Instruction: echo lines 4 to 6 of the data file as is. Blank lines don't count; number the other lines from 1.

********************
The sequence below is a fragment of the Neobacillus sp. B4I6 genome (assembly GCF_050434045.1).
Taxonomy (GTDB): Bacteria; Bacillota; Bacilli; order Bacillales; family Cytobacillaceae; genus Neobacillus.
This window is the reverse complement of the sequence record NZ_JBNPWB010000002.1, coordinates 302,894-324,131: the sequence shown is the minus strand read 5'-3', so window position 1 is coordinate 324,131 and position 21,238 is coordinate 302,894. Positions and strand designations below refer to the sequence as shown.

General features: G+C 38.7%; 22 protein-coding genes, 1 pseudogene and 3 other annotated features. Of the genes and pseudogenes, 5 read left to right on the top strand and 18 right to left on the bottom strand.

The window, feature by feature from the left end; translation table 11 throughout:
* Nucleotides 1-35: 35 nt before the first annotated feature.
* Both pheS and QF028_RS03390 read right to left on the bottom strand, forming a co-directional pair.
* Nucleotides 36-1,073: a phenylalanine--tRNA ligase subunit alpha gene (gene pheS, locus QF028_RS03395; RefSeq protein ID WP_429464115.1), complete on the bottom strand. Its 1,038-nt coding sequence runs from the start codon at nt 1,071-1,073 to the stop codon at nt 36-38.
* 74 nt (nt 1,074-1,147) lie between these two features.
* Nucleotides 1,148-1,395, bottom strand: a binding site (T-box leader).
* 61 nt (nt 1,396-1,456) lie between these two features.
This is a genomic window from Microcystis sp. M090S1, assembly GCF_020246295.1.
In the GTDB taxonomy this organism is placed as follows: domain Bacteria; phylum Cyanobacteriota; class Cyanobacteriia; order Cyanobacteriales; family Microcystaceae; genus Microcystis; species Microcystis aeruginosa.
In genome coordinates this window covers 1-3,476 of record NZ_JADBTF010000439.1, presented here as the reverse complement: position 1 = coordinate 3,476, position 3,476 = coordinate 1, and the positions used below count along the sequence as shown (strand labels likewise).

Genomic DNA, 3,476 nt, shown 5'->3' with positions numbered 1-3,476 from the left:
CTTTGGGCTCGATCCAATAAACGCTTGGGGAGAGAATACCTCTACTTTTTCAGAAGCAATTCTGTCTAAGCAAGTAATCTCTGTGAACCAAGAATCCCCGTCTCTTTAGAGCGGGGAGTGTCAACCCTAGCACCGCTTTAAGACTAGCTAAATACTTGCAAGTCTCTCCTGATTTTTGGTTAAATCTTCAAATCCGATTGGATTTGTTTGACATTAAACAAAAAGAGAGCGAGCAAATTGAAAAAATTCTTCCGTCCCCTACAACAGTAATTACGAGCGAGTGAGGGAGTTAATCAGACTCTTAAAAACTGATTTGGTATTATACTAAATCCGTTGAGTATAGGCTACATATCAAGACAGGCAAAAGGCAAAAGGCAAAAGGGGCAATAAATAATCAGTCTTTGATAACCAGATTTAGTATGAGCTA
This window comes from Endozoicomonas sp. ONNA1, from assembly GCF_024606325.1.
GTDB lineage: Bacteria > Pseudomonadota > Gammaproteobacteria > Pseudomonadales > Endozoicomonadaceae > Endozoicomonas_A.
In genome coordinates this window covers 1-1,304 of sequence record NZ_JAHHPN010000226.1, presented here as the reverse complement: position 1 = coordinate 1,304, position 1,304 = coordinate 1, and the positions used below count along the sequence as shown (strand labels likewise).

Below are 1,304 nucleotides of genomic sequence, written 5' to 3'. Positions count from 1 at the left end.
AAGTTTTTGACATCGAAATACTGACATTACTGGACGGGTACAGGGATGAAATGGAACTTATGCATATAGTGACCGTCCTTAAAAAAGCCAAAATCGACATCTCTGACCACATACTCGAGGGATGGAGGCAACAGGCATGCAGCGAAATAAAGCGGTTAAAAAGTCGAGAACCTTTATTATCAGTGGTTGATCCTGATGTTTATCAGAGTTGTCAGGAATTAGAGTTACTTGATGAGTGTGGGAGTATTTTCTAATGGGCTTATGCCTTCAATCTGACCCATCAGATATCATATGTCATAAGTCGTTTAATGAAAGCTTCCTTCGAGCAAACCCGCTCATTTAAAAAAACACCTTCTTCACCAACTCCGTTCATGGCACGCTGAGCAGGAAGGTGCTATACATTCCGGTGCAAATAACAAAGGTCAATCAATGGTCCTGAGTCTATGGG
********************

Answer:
General features: G+C 38.7%; 22 protein-coding genes, 1 pseudogene and 3 other annotated features. Of the genes and pseudogenes, 5 read left to right on the top strand and 18 right to left on the bottom strand.

The window, feature by feature from the left end; translation table 11 throughout:
* Nucleotides 1-35: 35 nt before the first annotated feature.